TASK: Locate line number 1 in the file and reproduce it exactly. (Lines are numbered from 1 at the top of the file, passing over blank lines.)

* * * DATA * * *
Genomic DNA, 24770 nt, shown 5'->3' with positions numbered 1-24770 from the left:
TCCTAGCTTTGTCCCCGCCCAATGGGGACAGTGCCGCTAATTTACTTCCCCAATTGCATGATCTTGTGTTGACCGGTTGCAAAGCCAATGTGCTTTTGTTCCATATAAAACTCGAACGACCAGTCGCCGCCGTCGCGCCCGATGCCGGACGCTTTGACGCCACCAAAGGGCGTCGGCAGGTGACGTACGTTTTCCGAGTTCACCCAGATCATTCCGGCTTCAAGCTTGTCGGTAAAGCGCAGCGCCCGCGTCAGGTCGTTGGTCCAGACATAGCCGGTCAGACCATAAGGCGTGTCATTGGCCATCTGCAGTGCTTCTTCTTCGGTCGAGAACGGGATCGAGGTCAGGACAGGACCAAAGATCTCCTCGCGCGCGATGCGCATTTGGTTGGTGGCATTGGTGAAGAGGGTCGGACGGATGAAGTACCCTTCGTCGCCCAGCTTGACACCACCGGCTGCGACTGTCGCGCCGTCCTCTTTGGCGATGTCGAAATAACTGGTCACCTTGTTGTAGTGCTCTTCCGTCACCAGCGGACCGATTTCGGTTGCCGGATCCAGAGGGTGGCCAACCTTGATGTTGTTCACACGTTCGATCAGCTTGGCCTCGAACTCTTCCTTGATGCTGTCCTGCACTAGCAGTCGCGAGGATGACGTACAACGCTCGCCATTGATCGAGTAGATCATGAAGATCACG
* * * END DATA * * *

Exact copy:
Genomic DNA, 24770 nt, shown 5'->3' with positions numbered 1-24770 from the left: